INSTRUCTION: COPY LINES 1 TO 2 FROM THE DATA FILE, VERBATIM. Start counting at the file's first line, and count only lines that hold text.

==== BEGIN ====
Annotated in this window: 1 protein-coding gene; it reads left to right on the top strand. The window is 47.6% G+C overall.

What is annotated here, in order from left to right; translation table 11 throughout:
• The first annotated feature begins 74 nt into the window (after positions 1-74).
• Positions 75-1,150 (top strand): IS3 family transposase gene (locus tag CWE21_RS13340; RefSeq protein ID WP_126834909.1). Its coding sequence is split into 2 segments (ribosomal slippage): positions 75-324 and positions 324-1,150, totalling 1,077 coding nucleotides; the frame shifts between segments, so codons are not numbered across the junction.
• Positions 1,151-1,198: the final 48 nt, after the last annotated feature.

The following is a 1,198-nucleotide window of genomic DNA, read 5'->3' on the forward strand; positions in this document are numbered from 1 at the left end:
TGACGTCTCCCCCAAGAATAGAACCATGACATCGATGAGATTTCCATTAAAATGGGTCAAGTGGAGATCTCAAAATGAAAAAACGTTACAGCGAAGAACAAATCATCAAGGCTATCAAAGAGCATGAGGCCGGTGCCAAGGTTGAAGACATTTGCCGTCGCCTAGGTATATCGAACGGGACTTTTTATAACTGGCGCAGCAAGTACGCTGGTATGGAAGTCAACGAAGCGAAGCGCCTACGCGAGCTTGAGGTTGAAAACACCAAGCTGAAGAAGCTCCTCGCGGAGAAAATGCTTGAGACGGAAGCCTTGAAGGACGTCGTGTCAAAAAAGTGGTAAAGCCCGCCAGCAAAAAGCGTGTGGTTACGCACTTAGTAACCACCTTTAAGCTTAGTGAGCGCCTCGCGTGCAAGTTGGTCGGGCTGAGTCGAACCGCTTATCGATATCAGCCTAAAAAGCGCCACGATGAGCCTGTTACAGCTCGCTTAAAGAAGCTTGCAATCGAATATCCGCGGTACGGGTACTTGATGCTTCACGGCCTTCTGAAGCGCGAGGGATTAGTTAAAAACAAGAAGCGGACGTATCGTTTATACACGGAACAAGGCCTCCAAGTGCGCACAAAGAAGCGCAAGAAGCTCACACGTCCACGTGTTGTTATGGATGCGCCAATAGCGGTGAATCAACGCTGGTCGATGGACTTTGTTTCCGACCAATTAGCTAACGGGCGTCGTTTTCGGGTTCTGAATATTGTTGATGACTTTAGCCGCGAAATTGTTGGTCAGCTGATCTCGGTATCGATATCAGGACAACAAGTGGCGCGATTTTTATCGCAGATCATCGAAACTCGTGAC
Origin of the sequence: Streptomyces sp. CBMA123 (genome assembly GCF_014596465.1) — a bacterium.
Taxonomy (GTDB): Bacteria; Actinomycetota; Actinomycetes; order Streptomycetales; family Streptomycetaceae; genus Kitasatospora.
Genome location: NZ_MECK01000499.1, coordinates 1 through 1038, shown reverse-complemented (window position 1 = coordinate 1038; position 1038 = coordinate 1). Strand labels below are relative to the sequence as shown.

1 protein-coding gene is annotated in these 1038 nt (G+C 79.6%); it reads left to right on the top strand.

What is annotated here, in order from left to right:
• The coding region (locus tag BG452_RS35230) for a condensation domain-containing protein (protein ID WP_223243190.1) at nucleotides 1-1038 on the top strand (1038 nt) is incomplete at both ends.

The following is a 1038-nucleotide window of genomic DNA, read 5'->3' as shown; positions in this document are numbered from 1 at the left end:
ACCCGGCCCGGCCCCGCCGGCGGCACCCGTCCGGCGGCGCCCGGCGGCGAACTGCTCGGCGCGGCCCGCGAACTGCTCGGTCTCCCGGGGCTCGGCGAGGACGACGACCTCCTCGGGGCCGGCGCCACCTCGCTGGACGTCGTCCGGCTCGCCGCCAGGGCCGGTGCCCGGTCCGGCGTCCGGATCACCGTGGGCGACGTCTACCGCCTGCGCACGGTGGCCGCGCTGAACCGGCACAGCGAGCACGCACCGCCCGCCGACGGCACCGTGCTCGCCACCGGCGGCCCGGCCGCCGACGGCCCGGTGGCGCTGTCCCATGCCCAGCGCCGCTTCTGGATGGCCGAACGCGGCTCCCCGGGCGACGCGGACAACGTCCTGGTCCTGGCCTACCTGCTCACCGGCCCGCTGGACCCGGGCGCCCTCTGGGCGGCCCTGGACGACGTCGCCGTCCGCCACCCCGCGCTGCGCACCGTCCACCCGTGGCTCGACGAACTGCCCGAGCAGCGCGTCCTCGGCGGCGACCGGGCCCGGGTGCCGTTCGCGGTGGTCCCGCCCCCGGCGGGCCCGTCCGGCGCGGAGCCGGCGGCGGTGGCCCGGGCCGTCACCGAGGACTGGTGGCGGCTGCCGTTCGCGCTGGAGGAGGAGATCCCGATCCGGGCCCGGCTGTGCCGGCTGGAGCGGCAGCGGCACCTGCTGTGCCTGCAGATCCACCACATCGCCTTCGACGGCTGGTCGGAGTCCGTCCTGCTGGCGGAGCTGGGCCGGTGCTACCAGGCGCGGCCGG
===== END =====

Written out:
Annotated in this window: 1 protein-coding gene; it reads left to right on the top strand. The window is 47.6% G+C overall.

What is annotated here, in order from left to right; translation table 11 throughout: